The snow is deeper in the valley and my legs strain to make progress. No wonder the elk stick to the ridges and hillsides. Off to my west, a small group of big horn sheep cling to the rocky hillside. They pay no attention to me as I approach through the deep snow below them, secure in their ability to cling to the cliffs for protection. Several rams and two ewes easily navigate the steep hillside in search of grassy tufts for breakfast. The rams occasionally stop for a boastful pose to their competition to be followed by a swift kick to the underside to test their will. The ewes feed on, leaving the testosterone-filled rams to themselves.
I move on, working my way towards the sound of the stream, stopping periodically to check my bearings. Navigating solely by sound as the fog has enveloped the entire valley now. The symphony of the small stream is all around me now and I am confused for a moment. I have walked into an oxbow without managing to catch a glimpse of the stream. As I stop to listen, a new sound adds to the mystery through the heavy morning fog. It sounds like snow shoveling. How can that be? I am now miles from anyone……but not alone.
I take a few cautious steps towards the direction of the mysterious sounds and the long guttural grunt gives away its source. A large bull bison is spending his morning in search of the valley’s grasses. His massive head swinging back and forth, pushing aside the soft snow like a bulldozer. “Seems like a lot of work for a few mouthfuls of dead grass” I think to myself. But that is the life of a Yellowstone bison, a hard life, but a wild life. The bulls live mostly a solitary existence, roaming the hills and grasslands of Yellowstone, spending only a few weeks each summer with the rest of the herd to compete for mates. I can see him now, barely 30 yards from me, swinging his massive head back and forth, oblivious to the chaotic world around him, focused on the grumbling in his belly.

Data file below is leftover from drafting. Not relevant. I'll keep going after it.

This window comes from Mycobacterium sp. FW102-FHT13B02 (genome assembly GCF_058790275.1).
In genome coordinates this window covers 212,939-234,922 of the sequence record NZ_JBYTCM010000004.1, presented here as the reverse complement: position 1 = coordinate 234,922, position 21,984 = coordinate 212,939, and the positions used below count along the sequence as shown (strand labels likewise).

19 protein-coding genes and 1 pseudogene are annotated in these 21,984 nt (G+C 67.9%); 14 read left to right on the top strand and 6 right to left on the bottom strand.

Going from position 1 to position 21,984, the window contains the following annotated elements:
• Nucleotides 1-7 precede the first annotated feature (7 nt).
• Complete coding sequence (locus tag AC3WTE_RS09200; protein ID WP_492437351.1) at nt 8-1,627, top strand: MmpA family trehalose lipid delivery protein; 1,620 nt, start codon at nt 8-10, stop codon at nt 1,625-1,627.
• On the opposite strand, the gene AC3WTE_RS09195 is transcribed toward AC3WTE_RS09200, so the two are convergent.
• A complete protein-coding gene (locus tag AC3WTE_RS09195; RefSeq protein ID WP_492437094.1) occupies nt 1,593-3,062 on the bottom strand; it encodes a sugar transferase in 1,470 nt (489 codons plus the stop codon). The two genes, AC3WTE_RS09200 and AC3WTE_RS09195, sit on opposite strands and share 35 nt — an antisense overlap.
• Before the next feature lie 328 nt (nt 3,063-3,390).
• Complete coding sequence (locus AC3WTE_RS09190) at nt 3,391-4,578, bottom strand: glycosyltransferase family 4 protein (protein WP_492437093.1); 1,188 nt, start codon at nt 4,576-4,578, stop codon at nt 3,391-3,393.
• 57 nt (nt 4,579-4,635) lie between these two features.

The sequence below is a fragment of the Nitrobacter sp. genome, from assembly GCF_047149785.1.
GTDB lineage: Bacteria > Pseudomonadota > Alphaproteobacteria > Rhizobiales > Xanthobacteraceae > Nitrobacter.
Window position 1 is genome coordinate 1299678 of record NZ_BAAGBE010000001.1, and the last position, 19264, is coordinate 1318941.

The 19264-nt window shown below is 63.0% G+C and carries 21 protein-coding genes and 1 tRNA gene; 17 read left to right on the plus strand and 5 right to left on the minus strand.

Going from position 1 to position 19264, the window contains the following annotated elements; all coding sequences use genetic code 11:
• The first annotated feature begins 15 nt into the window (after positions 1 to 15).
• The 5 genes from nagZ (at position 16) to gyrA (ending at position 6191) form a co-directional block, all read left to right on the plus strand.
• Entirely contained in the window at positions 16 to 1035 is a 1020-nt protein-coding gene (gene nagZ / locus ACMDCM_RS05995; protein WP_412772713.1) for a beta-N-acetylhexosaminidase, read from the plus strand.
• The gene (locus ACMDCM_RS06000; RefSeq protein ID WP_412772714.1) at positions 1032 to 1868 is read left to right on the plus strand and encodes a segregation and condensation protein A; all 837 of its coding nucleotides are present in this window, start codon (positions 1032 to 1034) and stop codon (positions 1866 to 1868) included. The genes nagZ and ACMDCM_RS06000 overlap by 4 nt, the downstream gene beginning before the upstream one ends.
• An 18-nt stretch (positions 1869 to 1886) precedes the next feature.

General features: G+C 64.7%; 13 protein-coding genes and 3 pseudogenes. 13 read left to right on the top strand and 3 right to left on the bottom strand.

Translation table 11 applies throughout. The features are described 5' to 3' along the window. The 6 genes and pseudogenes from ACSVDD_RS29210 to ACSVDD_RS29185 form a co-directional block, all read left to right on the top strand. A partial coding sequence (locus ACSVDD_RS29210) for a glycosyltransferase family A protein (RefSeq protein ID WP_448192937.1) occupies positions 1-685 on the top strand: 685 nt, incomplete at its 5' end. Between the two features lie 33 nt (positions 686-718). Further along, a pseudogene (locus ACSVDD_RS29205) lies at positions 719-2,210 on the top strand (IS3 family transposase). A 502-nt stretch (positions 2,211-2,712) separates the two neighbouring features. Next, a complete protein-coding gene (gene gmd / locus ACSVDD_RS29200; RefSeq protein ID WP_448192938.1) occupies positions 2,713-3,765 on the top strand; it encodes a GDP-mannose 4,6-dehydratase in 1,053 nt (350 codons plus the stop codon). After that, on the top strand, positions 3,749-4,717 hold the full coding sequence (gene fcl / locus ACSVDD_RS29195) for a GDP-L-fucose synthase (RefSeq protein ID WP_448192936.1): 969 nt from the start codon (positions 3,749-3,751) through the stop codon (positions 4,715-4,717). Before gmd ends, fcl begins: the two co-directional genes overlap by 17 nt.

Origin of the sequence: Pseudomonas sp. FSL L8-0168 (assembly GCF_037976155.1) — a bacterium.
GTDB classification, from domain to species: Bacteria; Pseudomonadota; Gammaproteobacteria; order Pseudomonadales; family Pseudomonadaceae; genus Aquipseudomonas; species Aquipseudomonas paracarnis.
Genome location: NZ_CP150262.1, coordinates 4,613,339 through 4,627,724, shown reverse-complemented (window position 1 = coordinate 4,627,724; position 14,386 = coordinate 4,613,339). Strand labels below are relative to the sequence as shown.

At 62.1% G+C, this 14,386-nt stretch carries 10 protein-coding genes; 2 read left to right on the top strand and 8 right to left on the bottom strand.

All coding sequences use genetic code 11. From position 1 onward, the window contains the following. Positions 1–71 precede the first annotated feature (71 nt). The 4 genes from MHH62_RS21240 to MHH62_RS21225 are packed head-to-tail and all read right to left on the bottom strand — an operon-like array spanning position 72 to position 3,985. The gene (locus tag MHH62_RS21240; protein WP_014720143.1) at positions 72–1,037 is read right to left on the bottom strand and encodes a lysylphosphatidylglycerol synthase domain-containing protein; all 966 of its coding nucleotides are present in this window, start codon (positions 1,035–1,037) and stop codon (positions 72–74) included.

I cross the small stream, heading away from the bison, leaving him to his snow relocation project, my mind straining to free itself from its own stress-filled fog. The sun is slowly starting to burn off the early morning fog and the mountainside peeks through the shroud, cloaked in the frosty dress that her creator picked out for her. I stop and stare up at the massive peak, in awe at the splendor of all that surrounds me and amazed at how small I really am. My ears are straining to hear the whispering symphony. It is so quiet. My ears latch on to the sound of the wind through the pine trees, and the trickle of the half-frozen stream.
My legs are starting to feel their age, so I slip off my snowshoes and sit down on a flat rock in the sun to drink a cup of warm coffee from my thermos and eat a small sandwich that I had tucked in my day pack. The smell of the coffee fills my nostrils with an intense aroma. I lay back in the snow, close my eyes, and just breathe it all in.
The warmth of the rising sun is more powerful than I imagined and adds to the sense of contentment as I sit quietly for what seemed like an hour. The sudden gust of wind brings me back to reality. The clouds are starting to build over the peaks to the west, evidence of the forecasted snow storm, a reminder that I am now five or six miles from the truck.
Shortly after my sun-filled nap, I find myself in the middle of a snow squall, intermittent at first with patches of sun between stinging, wind-blown snow crystals, then gradually they give way to a white out. Storms in the mountains are much different than at home. They come and go quicker than I can imagine. At times, I lose sight of the mountain peaks all together. My mind escapes to the bison in the valley, his fight against the snow would get a bit harder now.